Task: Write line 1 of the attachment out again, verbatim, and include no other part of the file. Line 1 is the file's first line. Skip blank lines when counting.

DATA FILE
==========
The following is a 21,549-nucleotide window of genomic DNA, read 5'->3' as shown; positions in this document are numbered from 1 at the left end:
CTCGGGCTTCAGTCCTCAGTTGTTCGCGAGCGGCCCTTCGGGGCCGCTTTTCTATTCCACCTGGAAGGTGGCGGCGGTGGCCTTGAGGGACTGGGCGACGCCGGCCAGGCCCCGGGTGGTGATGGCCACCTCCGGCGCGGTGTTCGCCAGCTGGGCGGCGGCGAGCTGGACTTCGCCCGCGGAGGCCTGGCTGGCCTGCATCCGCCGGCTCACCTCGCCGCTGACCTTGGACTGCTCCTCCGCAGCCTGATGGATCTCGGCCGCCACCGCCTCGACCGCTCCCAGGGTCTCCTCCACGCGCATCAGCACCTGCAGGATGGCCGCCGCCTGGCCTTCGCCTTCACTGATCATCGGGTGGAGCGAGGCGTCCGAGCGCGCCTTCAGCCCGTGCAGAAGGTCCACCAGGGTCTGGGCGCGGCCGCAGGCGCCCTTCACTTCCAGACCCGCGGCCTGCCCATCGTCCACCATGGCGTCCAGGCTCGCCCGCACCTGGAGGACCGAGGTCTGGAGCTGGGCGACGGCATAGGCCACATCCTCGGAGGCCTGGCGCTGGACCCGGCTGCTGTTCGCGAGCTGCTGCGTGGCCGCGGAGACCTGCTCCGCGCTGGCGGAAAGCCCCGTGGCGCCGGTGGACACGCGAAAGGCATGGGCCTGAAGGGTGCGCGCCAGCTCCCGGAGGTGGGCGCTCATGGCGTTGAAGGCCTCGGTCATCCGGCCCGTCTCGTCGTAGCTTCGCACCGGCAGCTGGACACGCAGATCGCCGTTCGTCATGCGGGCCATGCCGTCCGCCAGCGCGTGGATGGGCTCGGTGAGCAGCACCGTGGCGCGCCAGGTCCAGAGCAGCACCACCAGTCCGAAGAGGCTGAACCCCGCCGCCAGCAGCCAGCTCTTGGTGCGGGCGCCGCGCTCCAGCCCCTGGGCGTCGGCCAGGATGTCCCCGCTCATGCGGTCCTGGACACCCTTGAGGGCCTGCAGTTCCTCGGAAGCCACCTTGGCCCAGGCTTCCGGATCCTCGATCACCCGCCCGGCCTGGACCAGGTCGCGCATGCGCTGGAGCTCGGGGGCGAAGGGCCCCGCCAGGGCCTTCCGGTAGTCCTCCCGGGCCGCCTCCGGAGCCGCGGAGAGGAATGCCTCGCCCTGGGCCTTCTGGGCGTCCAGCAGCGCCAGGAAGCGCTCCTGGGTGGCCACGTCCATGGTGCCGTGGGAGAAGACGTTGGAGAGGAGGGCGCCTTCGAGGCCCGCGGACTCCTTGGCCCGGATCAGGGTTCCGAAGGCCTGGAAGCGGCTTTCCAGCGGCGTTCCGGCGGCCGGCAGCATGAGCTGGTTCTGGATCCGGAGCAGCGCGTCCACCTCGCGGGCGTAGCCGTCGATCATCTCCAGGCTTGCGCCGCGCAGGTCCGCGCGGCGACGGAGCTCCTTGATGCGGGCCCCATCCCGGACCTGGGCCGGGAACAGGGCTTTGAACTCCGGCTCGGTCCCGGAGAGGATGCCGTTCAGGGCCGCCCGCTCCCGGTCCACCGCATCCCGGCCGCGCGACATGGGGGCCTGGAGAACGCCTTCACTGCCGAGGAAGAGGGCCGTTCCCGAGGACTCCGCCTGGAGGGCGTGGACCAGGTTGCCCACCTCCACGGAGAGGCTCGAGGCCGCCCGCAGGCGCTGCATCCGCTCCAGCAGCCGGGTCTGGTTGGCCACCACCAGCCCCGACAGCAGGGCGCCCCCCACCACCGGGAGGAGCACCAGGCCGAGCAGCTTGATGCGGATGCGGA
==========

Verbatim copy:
The following is a 21,549-nucleotide window of genomic DNA, read 5'->3' as shown; positions in this document are numbered from 1 at the left end: